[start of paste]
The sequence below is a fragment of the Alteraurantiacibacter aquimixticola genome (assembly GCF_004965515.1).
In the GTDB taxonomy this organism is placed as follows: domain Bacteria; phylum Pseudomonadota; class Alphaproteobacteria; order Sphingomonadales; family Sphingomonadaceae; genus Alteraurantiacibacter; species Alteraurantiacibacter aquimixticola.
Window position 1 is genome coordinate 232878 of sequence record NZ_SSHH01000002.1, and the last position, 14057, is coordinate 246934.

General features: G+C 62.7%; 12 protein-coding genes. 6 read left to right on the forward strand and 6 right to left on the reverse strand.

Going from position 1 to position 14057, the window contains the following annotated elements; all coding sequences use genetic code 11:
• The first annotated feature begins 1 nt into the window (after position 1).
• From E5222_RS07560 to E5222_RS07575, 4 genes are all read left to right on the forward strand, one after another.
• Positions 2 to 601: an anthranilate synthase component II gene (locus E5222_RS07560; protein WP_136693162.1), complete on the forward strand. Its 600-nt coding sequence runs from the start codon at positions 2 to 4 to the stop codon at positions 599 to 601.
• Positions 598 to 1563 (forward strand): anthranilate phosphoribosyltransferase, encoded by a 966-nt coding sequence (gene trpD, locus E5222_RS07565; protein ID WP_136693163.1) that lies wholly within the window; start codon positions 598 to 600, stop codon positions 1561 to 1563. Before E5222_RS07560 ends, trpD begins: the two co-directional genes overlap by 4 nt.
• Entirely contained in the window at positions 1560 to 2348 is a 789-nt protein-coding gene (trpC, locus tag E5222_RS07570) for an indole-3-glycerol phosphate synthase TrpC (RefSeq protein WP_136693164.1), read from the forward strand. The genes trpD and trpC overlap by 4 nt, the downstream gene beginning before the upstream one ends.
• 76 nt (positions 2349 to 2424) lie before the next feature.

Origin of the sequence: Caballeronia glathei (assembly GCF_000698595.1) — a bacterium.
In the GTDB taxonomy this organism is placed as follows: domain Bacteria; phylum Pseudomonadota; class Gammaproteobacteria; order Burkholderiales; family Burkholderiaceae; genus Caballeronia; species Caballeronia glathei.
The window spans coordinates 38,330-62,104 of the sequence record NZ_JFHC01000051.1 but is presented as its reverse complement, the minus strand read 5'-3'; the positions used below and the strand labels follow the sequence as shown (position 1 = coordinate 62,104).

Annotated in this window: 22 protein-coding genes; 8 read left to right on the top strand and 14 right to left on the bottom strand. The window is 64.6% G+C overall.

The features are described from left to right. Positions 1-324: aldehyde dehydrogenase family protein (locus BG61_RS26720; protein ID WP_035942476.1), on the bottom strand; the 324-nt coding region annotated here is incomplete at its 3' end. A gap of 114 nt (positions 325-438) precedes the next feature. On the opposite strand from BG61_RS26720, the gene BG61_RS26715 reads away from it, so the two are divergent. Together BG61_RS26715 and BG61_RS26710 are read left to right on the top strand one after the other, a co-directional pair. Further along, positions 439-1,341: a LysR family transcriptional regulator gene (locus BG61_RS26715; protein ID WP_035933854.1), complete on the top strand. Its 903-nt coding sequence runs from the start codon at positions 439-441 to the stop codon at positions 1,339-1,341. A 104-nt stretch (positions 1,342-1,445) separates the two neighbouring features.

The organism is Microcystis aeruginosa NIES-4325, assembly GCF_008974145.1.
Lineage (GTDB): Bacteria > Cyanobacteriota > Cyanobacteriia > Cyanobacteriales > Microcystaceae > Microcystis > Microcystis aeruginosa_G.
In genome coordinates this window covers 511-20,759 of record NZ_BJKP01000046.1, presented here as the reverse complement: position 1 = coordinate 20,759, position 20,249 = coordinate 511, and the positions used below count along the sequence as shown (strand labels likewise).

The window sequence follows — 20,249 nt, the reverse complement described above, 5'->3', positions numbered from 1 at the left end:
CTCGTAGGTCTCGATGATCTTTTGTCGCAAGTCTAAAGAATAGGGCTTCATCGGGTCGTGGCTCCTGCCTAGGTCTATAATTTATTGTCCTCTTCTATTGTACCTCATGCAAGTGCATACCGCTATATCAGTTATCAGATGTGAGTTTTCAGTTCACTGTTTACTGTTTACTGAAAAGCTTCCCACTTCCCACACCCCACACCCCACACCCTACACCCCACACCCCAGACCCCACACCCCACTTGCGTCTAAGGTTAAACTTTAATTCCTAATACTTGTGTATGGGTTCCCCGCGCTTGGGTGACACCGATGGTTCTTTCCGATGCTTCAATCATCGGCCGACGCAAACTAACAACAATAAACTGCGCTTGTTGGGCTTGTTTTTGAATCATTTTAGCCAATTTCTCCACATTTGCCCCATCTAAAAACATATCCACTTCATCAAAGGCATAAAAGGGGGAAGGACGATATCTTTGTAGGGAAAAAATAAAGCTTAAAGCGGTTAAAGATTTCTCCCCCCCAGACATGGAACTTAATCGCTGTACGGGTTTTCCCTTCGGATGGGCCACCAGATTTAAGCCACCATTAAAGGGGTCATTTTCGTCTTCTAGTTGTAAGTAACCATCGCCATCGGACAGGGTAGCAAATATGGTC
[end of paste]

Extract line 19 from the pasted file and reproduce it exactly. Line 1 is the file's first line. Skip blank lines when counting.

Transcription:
In genome coordinates this window covers 511-20,759 of record NZ_BJKP01000046.1, presented here as the reverse complement: position 1 = coordinate 20,759, position 20,249 = coordinate 511, and the positions used below count along the sequence as shown (strand labels likewise).